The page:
Experiences of living with persisting post-stroke dysphagia and of dysphagia management–a qualitative study

Josefin Helldén, Liza Bergström, Staffan Karlsson

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    10 Citations (SciVal)

    Abstract

    Purpose: The aim of this study was to investigate people’s experiences of living with dysphagia after stroke, and their experiences of dysphagia management. Methods: The study design was qualitative, and an open-ended approach to data collection was used, with follow-up probing questions to gain more information as needed. Personal interviews were conducted with five persons who had persisting moderate to severe dysphagia after stroke, living in the south-west part of Sweden. The data were analysed with qualitative content analysis. Results: When analysing the data, the following theme emerged; “Dysphagia impacts life situations negatively and requires individually adapted, long term support from skilled health care professionals”. The theme consists of three categories: “Learning to manage dysphagia and its complications”, “Professional support with dysphagia varies” and “Finding small moments of joy despite large restrictions in life situations”. Conclusions: Findings indicated that people with dysphagia experienced a lack of support from health care professionals. Better health care support following discharge from hospital is required to ensure an optimal quality of life. Actions to achieve this may include developing national guidelines for adequate dysphagia follow-up and establishing multidisciplinary dysphagia teams in hospitals and long-term care facilities.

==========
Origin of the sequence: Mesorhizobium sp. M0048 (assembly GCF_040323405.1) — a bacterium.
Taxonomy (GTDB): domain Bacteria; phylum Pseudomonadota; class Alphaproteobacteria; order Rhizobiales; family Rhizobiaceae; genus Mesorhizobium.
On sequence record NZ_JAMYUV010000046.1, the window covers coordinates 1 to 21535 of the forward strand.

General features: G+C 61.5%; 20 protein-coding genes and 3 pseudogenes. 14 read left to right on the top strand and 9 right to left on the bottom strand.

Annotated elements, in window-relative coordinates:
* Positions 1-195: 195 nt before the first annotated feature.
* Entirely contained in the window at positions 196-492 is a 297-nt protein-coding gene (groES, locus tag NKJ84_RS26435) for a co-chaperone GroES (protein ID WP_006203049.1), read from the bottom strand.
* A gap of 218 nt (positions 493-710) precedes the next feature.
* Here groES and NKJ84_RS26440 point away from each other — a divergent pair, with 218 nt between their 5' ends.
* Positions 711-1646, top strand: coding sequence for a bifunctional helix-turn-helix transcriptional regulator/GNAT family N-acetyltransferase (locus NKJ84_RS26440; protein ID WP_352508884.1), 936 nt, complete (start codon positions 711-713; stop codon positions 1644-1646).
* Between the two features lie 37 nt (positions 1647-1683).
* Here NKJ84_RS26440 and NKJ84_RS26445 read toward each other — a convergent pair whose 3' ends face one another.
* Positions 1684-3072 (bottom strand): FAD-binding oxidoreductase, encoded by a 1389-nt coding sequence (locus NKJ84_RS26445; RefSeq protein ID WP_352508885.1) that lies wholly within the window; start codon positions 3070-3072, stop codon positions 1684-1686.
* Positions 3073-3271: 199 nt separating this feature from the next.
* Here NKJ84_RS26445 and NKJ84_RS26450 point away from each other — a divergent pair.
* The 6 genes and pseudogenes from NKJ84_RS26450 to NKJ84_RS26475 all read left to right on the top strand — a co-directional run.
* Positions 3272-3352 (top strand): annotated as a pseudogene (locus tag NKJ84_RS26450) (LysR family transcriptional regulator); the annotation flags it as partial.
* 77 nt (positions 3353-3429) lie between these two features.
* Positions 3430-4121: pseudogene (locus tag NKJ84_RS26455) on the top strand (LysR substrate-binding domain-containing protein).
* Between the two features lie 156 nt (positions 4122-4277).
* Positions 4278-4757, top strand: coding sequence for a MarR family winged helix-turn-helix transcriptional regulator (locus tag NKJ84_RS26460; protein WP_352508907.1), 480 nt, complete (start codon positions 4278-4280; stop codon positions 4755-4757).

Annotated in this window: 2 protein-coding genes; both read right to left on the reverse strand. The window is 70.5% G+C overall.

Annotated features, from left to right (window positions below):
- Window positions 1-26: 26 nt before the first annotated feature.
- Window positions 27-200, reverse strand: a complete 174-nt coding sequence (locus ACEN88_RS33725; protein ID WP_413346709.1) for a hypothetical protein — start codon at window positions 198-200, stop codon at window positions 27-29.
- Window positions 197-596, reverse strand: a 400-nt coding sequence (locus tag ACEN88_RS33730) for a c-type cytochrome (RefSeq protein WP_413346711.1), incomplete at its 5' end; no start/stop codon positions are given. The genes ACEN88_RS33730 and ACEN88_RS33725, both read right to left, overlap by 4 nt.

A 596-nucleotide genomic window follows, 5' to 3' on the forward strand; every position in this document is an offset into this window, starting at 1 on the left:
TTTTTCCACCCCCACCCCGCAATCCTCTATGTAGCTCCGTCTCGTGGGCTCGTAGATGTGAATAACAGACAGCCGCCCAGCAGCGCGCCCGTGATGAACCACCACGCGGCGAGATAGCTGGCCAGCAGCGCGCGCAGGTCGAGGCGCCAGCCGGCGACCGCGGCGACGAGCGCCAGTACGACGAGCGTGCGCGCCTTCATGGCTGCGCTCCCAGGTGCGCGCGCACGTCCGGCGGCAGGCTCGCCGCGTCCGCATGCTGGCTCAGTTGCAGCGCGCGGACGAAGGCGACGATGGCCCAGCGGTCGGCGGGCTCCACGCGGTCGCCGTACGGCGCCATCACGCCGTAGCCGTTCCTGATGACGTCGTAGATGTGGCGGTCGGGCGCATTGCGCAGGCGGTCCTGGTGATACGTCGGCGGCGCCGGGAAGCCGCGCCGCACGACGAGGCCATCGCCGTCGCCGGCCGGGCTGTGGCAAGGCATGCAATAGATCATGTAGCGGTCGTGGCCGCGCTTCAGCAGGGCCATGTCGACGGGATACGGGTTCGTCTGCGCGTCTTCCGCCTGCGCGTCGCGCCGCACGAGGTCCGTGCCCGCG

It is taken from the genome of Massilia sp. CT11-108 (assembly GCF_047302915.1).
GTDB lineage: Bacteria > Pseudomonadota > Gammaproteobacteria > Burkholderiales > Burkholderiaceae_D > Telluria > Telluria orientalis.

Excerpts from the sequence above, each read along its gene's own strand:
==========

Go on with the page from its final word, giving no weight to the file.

Original languageEnglish
    Article number1522194
    JournalInternational Journal of Qualitative Studies on Health and Well-being
    Volume13
    Issue numbersup1
    DOIs
    Publication statusPublished - 2018 Sep 26

    Subject classification (UKÄ)

    • Health Care Service and Management, Health Policy and Services and Health Economy

    Keywords

    • life situations
    • patient reported outcome
    • qualitative research
    • speech–language pathology
    • Swallowing difficulties

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